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Old 04-27-22, 07:02 AM
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It does not matter what mountain-bike you use as long as you are well practiced in riding and handling it. A good rider that is used to their bike, who is in good shape and well practiced will out-ride and perform any rider who is not in shape, used to their equipment or practiced. As long as your bike is maintained and reliable then it can do anything you can do.

Periodically bicycle manufacturers have to change minor things about bicycles just so they have something new to market and can maybe sell new equipment to those who believe that the equipment makes a worthwhile difference. In any riding it is the rider that is 90% or more of the equation as long as the bike, whatever it is, is reliable. You could buy a $10,000 mountain-bike, and a pro will beat you on any course with a thirty-year old used 20" bmx bike.
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Old 04-27-22, 09:08 AM
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I never would have predicted this, but my 5'5" wife's 26" Santa Cruz Superlite was stolen a few months ago and replaced with a 29er. This transformed her riding and she's a better climber (we have pretty serious ascents in socal) and better and more confident at bike handling. There will be all kinds of opinions so who knows why she improved so dramatically.
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Old 04-27-22, 09:32 AM
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Originally Posted by 2old
I never would have predicted this, but my 5'5" wife's 26" Santa Cruz Superlite was stolen a few months ago and replaced with a 29er. This transformed her riding and she's a better climber (we have pretty serious ascents in socal) and better and more confident at bike handling. There will be all kinds of opinions so who knows why she improved so dramatically.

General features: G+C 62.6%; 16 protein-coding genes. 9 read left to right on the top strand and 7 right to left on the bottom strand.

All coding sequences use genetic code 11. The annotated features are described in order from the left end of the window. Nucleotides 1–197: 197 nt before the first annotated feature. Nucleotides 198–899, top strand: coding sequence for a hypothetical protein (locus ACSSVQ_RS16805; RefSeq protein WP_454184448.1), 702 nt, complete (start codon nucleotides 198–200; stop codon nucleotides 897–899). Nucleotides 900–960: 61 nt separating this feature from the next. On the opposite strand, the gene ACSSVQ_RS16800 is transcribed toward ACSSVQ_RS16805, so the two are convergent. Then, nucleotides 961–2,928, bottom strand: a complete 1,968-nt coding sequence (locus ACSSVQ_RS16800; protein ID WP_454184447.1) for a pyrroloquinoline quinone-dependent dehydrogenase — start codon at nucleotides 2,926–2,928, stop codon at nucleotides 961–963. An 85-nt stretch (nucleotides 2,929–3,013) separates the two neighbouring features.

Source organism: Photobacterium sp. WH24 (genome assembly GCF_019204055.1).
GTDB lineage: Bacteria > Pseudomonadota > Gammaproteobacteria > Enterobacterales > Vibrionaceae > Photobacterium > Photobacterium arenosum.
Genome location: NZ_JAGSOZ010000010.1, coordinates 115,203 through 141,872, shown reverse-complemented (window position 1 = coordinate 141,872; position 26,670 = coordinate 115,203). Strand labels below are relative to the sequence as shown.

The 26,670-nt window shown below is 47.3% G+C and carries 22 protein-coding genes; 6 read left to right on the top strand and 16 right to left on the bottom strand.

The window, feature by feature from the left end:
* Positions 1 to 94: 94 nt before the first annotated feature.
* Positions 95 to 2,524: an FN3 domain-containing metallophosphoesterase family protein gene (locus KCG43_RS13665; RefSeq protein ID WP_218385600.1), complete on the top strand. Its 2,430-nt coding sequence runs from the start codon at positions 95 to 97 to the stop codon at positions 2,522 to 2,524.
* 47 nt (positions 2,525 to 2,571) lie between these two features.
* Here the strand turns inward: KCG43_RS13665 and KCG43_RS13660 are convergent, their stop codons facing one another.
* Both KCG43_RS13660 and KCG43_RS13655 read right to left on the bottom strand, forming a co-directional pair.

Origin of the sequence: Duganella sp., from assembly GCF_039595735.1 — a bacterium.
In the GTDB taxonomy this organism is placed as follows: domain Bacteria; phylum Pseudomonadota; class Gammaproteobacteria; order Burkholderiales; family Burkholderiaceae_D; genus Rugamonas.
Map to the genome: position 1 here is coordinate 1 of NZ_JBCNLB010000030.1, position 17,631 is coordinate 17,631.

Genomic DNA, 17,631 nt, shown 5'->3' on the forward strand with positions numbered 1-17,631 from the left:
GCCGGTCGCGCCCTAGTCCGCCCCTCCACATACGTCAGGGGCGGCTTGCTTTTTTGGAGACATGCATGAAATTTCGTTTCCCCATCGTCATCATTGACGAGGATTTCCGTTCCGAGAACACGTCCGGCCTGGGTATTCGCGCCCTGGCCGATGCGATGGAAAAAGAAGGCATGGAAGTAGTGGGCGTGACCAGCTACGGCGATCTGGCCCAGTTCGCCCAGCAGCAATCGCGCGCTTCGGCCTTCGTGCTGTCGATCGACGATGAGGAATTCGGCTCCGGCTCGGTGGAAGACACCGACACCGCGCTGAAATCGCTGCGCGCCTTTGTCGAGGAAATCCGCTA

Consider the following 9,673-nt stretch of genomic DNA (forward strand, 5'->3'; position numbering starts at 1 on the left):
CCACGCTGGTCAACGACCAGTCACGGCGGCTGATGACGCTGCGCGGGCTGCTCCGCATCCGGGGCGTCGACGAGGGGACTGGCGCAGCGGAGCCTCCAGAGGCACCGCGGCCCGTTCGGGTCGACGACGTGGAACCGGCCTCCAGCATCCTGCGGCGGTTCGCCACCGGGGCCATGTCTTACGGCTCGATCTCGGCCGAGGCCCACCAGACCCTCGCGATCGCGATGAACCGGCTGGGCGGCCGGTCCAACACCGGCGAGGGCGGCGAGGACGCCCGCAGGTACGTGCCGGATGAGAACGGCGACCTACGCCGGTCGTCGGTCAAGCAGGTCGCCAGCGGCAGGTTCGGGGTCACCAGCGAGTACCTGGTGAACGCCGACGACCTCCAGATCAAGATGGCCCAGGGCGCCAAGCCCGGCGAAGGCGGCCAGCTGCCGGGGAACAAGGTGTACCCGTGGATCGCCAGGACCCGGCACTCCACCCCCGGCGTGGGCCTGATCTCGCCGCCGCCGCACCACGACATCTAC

There are many differences between an old 26er Superlight and a pretty much any modern bike beyond wheel size. Modern geo is a major improvement for both climbing and descending and overall stability for most riders.
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Old 04-27-22, 12:55 PM
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The aspect that surprised me and the objective of the post was that an individual relatively diminutive in size was comfortable on a 29er in the event that this was a concern for the OP.
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Old 05-02-22, 01:37 PM
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I can only compare 26er to 29er as I recently (finally!) upgraded from an old hardtail with 26er to a new full suss (140/130) trail bike with 29er. I will also get a new hardtail with 29er.
I am pretty tall (190cm) so the large wheels feel good to me. I have only very limited experience with 27.5er when I borrowed such a bike.
Of course, as already pointed out, there is much more than just wheel size and my new full suss has many advantages over the older hardtail with 26er besides the wheels.
The 26er were very agile and great for tight u-turns on narrow fire roads and trails. My 29er climbs really well but as already said, I have limited experience.

If possible try out different bikes, ideally with a very similar overall setup so you can compare the differences between the wheels without adding too many additional variables like very different geometry, suspension, etc.
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Old 10-16-22, 09:41 PM
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Originally Posted by beng1
It does not matter what mountain-bike you use as long as you are well practiced in riding and handling it. A good rider that is used to their bike, who is in good shape and well practiced will out-ride and perform any rider who is not in shape, used to their equipment or practiced. As long as your bike is maintained and reliable then it can do anything you can do.